David Cameron accused of ceding ground on human rights to boost trade with China

 

Whitehall Editor

David Cameron is preparing to water down Britain’s “ethical” foreign policy towards China as a necessary price to pay for increasing trade with the world’s second-largest economy.

The Prime Minister is due to fly to Beijing next week with the one of the largest business delegations ever assembled for a three-day trip to boost economic co-operation.

But despite scheduled meetings with both President Xi Jinping and Premier Li Keqiang, Mr Cameron is not expected to raise directly the issues of Tibet and human right abuses.

Instead he will seek to rebuild bridges with Beijing and assuage the Chinese anger that followed his decision last year to meet the Dalai Lama when he was in London.

“We have turned a page on the Dalai Lama issue,” said a Downing Street source yesterday. “This visit is forward-looking. It is about the future and how we want to shift UK-China relations up a gear.”

Mr Cameron’s stance towards China is in stark contrast to the position he took with Sri Lanka during the recent Commonwealth summit – at which he said his visit would “shine a global spotlight” on human rights abuses – and is an open recognition that there is an economic and political price to be paid for angering the autocratic Chinese leadership.

After Mr Cameron’s meeting with the Dalai Lama in May last year, Beijing cancelled a planned visit by the Prime Minister and summoned the British ambassador to protest that the meeting had “seriously interfered with China’s internal affairs”.

Since then the Government has strenuously sought to rebuild ties – and banned two ministers from having a private lunch with the Tibetan leader in the summer. But the British position has been condemned by human rights groups, who said the Chinese government was masterminding an escalating crackdown on activists and critics of Mr Xi’s administration.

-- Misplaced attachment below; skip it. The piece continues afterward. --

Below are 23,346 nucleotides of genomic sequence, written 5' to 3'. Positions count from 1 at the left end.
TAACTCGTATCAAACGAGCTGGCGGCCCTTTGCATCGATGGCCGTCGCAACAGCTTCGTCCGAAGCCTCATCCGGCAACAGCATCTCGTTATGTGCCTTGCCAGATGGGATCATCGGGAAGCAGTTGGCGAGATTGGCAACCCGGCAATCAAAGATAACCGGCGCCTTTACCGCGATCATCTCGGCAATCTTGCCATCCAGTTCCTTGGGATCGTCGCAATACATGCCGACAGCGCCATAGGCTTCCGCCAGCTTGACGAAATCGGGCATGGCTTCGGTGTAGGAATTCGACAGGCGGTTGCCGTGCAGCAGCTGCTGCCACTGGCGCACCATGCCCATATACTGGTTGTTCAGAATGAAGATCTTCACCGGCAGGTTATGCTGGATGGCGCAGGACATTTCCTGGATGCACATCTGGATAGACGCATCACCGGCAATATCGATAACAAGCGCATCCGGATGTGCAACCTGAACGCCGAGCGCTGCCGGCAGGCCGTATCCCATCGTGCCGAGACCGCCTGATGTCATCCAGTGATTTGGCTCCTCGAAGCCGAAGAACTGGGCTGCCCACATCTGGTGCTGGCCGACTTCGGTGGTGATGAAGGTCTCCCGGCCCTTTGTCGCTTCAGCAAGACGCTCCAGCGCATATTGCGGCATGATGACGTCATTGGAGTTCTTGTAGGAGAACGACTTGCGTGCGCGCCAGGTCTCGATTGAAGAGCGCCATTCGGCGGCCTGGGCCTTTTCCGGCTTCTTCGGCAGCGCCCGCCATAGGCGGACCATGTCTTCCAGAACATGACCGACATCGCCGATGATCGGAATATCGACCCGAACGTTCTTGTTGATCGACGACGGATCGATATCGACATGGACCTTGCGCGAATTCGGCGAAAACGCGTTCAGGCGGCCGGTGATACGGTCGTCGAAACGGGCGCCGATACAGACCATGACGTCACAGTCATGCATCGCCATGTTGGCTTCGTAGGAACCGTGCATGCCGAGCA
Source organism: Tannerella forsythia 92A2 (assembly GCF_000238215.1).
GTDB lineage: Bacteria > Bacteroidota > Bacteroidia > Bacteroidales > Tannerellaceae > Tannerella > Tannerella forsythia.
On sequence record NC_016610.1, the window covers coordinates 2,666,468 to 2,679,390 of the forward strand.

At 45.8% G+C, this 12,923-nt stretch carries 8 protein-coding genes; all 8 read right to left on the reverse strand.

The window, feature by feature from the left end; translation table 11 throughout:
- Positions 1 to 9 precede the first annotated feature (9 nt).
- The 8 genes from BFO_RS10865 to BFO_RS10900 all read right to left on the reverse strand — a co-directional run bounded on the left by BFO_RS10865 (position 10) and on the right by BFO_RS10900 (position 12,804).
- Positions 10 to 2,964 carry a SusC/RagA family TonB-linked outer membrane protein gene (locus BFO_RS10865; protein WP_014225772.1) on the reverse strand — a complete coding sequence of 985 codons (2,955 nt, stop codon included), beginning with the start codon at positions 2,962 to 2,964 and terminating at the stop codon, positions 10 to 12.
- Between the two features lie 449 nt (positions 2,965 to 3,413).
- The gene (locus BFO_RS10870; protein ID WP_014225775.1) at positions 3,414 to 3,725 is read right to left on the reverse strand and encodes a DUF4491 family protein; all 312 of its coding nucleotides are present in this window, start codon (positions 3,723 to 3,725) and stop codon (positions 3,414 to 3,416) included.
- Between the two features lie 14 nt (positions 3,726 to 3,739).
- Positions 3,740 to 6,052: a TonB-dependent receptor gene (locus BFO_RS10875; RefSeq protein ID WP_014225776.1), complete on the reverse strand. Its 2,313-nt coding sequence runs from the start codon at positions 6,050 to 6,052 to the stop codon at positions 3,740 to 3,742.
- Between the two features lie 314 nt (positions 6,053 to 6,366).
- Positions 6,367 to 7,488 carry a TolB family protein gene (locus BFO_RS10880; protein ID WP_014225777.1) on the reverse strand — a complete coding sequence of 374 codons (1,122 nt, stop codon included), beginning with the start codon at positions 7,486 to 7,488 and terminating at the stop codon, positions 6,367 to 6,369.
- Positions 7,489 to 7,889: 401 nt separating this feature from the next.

The Foreign Office’s most recent annual report on human rights and democracy listed China as a “country of concern”.

It stated: “The use of unlawful and arbitrary measures to target human rights defenders included enforced disappearance; house arrest; restrictions on freedom of movement, communication and association; extrajudicial detention and harassment of family members.”

Some former diplomats have also questioned the new British approach. Rod Wye, former head of the Asia Research Group at the Foreign and Commonwealth Office, said that it was important to “maintain and protect” our values when dealing with China. “It should not all be about the good bits, but the bad bits as well. It is important that we speak about our differences,” he said.

Kerry Brown, an associate fellow at Chatham House and former British diplomat, told the Financial Times: “The whole situation has been poorly handled – 18 months ago Mr Cameron was the great defender of human rights speaking truth to China and saying the UK will act on principle. Now it seems to be about business and nothing else.”

Brad Adams, of Human Rights Watch, said Mr Cameron had to show he was willing to raise difficult issues with the Chinese.

And Eleanor Byrne-Rosengren, director of the campaign group Free Tibet, said: “China thinks that a combination of money and threats can ensure the silence of UK politicians. George Osborne’s excruciating visit last month was a real humiliation for Britain. Mr Cameron needs to restore our pride.

“China is not a rock: it does change and it will change its policy on Tibet if world leaders have the courage to hold it to account. Mr Cameron stands up for human rights in Sri Lanka and the right of self-determination in the Falklands. This is his chance to show China and the world that Britain stands up for justice everywhere.”

A poll commissioned by Free Tibet found that nearly 70 per cent of people believe that protecting human rights in Tibet is more important or as important as maintaining good trade relations with China.

Mr Cameron’s stance towards China’s human rights record is likely to be similar to that of George Osborne. Asked in October, he said: “We have to respect the fact that it is a deep and ancient civilisation that is tackling its own problems and going about it in the way it thinks is appropriate. We can point out where we would do things differently, but I think we do need to show some respect for that.”